John Bucuvalas, MD
Transplantation, Pediatric Gastroenterology, Pediatric Hepatology
John Bucuvalas, MD is the Chief of the Division of Hepatology and Vice Chair of Faculty Affairs in the Jack and Lucy Clark Department of Pediatrics at the Icahn School of Medicine at Mount Sinai and the Mount Sinai Kravis Children's Hospital. He also serves as the Director of Solid Organ Transplant Outreach for the Recanati/Miller Transplantation Institute (RMTI) at Mount Sinai. In addition, he is a part of the Metabolic Genetics Group that treats pediatric patients with inherited disorders of metabolism. The group consists of doctors and specialists from the Division of Medical Genetics and Genomics, the Recanati Miller Transplantation Institute (RMTI), the Division of Pediatric Hepatology, and the Division of Pediatric Nephrology and Hypertension. He graduated from Harvard College, Magna Cum Laude in biology and then obtained his medical degree at Harvard Medical School. He completed his pediatric residency including a year as Chief Resident before his gastroenterology fellowship at Cincinnati Children’s Hospital. He is board certified in pediatric gastroenterology with a certificate of added qualification in transplant hepatology. He advanced to Professor of Pediatrics at the University of Cincinnati and served as Director of the Integrated Solid Organ Transplant Program before coming to Mount Sinai Hospital.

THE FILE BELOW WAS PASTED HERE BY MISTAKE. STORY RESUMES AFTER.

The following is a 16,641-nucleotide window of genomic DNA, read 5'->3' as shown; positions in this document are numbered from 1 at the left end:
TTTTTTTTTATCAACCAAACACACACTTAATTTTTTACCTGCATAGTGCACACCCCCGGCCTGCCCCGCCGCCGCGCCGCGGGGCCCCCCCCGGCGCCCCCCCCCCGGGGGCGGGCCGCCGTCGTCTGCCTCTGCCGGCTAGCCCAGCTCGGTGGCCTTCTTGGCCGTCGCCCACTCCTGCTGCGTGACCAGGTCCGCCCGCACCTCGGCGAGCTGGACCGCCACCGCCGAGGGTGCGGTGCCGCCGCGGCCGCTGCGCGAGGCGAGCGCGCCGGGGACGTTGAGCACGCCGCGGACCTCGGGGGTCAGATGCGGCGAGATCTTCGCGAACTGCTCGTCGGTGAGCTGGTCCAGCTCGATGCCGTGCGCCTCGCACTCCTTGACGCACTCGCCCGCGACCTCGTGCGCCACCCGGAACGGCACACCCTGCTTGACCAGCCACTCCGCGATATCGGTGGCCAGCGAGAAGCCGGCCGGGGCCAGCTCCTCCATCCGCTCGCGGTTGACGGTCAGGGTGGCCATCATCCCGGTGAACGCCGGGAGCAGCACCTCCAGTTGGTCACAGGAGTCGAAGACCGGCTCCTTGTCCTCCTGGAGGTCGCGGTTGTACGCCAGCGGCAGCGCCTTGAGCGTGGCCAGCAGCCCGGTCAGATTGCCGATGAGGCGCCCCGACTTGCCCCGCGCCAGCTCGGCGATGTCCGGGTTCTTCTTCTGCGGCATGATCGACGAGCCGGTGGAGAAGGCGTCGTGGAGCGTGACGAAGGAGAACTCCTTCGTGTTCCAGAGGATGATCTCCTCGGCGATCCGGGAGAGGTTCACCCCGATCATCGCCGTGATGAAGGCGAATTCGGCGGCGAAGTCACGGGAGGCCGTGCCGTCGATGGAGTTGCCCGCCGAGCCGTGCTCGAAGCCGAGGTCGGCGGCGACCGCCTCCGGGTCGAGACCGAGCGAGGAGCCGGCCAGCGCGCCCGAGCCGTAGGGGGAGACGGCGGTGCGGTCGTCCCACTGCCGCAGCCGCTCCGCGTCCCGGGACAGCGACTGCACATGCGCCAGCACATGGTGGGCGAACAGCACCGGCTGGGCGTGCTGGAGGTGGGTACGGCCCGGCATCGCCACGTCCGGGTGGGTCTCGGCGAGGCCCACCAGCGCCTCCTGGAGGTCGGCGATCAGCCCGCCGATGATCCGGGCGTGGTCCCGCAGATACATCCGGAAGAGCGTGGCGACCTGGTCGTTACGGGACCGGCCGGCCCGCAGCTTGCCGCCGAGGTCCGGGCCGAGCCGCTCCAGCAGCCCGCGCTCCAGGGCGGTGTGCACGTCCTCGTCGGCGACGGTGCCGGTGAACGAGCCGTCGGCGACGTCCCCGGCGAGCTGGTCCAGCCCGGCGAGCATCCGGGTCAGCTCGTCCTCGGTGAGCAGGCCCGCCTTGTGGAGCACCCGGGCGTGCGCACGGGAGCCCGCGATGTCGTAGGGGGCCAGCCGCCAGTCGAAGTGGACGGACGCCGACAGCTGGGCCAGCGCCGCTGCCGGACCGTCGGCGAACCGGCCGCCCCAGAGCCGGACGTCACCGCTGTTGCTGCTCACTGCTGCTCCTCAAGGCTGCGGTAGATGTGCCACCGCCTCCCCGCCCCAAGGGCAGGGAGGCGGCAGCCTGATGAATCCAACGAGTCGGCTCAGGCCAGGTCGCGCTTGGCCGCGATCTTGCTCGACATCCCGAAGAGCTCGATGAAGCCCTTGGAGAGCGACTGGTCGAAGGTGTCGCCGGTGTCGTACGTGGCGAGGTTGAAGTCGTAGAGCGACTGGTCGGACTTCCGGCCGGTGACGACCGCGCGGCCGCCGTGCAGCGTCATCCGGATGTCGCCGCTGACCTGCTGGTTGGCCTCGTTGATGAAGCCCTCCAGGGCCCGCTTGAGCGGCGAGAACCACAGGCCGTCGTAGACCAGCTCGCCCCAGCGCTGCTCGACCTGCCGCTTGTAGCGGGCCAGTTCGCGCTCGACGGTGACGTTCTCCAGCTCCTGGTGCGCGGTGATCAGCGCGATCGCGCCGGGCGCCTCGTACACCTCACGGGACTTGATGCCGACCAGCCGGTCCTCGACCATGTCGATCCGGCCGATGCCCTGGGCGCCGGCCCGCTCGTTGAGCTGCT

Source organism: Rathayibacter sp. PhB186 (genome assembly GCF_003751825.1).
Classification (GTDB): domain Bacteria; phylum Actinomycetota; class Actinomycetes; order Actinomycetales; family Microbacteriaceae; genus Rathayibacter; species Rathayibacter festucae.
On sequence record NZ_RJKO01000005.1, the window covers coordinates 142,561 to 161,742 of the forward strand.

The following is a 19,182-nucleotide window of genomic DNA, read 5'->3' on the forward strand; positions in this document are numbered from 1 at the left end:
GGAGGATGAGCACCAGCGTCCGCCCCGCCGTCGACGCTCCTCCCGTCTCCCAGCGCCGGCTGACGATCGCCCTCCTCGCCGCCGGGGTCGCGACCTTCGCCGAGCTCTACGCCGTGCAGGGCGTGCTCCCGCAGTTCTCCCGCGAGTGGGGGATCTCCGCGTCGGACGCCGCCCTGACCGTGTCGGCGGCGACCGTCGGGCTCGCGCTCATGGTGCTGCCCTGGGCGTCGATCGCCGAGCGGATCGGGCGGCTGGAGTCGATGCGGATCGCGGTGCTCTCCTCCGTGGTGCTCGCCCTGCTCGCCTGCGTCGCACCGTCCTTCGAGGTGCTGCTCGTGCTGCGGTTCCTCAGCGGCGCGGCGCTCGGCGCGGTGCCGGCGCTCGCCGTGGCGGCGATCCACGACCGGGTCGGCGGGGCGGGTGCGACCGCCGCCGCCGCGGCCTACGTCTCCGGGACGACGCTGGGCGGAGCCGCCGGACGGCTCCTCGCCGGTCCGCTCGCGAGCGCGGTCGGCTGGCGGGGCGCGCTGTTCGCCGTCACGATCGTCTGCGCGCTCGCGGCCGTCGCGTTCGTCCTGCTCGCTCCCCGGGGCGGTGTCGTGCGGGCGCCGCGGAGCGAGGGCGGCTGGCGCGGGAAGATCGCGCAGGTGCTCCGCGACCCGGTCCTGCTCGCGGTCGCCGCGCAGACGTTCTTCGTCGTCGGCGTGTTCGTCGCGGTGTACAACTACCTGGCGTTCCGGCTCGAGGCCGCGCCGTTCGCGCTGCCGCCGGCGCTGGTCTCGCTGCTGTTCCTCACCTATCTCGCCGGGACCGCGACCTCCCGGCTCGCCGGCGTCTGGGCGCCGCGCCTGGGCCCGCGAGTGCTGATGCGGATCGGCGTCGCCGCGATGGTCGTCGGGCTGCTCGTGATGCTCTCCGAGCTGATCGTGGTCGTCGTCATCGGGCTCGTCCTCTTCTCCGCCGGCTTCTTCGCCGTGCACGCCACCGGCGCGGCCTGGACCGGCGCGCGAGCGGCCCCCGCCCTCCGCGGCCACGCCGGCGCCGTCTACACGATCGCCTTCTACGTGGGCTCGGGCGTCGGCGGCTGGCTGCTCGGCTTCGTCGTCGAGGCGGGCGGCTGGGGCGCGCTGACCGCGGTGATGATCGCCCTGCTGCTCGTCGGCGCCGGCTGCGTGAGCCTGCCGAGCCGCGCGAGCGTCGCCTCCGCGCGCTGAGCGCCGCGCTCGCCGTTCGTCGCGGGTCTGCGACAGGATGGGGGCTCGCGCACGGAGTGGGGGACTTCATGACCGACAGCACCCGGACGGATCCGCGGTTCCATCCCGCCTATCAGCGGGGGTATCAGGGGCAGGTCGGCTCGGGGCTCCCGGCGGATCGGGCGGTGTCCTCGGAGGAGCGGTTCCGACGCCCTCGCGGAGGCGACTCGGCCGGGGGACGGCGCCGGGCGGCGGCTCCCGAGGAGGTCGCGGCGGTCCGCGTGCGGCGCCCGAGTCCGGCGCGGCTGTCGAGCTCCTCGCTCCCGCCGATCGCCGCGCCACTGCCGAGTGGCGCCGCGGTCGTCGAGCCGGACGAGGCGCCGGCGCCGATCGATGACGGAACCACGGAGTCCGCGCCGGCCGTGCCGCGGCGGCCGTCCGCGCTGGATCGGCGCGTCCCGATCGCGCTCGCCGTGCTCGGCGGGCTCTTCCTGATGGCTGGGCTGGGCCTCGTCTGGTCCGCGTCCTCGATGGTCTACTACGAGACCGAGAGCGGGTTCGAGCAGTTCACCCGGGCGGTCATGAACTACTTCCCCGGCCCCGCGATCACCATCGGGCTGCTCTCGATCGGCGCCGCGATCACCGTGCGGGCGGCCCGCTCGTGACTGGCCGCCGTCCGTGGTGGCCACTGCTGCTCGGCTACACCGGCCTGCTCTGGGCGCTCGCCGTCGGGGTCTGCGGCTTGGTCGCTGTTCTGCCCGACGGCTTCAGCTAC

CLINICAL: Dr. Bucuvalas’ primary clinical focus is transplant hepatology, recognized by the American Board of Internal Medicine and American Board of Pediatric as a discipline with distinct body of knowledge by a certificate of adequate qualification. He serves as the attending physician on the inpatient liver service and care for outpatients with acute and chronic liver disease.
PERSONAL STATEMENT: My goal is for children with liver disease to live full, meaningful lives. I have been fortunate to experience and be part of the tremendous innovations in care for children with complex and serious liver disease. When I started my career, children with serious liver disease had few options and many died before the age of 5 years. Now, we have medical and surgical treatments including liver transplantation that have revolutionized our approach. Along the way, I established collaborations and relationships with clinical and research leaders both inside and outside the United States. I have been equally fortunate with the opportunity to integrate these efforts with learnings from other industries. In 2002, I underwent training in improvement science, which, in turn, combined with my traditional research training gave me the tools to meet my goal. Through learning from patient and family experience and collaborations with colleagues outside of medicine at MIT, Harvard Business School and with urban architects, I gained a better understanding of how we can use privacy, transparency, team effectiveness, communication and decision-making to make care better. Throughout my career, I have better recognized the value of diverse expertise, and it helped to guide my approach towards care and research.
- Mount Sinai Beth Israel
- Mount Sinai Morningside
- Mount Sinai Brooklyn
- Mount Sinai Queens
- The Mount Sinai Hospital
- Mount Sinai West